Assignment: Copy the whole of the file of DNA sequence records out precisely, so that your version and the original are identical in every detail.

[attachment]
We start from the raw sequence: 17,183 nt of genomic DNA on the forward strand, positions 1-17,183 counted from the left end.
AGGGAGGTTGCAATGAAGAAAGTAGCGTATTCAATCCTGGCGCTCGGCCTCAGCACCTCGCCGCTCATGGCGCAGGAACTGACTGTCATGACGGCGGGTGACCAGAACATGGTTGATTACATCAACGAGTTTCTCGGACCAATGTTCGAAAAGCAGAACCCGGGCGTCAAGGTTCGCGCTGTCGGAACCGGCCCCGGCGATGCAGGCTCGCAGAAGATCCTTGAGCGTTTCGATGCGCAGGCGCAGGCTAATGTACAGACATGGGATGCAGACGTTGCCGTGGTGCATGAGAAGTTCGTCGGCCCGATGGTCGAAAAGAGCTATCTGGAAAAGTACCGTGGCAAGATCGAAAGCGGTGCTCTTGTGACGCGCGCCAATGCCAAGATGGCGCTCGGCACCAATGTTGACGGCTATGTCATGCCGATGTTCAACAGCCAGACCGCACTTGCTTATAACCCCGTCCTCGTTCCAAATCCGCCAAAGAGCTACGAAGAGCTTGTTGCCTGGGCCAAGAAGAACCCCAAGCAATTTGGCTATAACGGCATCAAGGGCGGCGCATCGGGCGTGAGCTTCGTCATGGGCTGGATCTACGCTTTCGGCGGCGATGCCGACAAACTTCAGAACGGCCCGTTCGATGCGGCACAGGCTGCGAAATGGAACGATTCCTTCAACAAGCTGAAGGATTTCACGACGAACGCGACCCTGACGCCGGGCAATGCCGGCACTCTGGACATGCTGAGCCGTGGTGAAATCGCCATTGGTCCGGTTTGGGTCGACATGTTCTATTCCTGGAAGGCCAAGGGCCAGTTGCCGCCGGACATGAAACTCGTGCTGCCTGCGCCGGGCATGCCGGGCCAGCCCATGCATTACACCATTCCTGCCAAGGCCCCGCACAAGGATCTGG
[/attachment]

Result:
We start from the raw sequence: 17,183 nt of genomic DNA on the forward strand, positions 1-17,183 counted from the left end.
AGGGAGGTTGCAATGAAGAAAGTAGCGTATTCAATCCTGGCGCTCGGCCTCAGCACCTCGCCGCTCATGGCGCAGGAACTGACTGTCATGACGGCGGGTGACCAGAACATGGTTGATTACATCAACGAGTTTCTCGGACCAATGTTCGAAAAGCAGAACCCGGGCGTCAAGGTTCGCGCTGTCGGAACCGGCCCCGGCGATGCAGGCTCGCAGAAGATCCTTGAGCGTTTCGATGCGCAGGCGCAGGCTAATGTACAGACATGGGATGCAGACGTTGCCGTGGTGCATGAGAAGTTCGTCGGCCCGATGGTCGAAAAGAGCTATCTGGAAAAGTACCGTGGCAAGATCGAAAGCGGTGCTCTTGTGACGCGCGCCAATGCCAAGATGGCGCTCGGCACCAATGTTGACGGCTATGTCATGCCGATGTTCAACAGCCAGACCGCACTTGCTTATAACCCCGTCCTCGTTCCAAATCCGCCAAAGAGCTACGAAGAGCTTGTTGCCTGGGCCAAGAAGAACCCCAAGCAATTTGGCTATAACGGCATCAAGGGCGGCGCATCGGGCGTGAGCTTCGTCATGGGCTGGATCTACGCTTTCGGCGGCGATGCCGACAAACTTCAGAACGGCCCGTTCGATGCGGCACAGGCTGCGAAATGGAACGATTCCTTCAACAAGCTGAAGGATTTCACGACGAACGCGACCCTGACGCCGGGCAATGCCGGCACTCTGGACATGCTGAGCCGTGGTGAAATCGCCATTGGTCCGGTTTGGGTCGACATGTTCTATTCCTGGAAGGCCAAGGGCCAGTTGCCGCCGGACATGAAACTCGTGCTGCCTGCGCCGGGCATGCCGGGCCAGCCCATGCATTACACCATTCCTGCCAAGGCCCCGCACAAGGATCTGG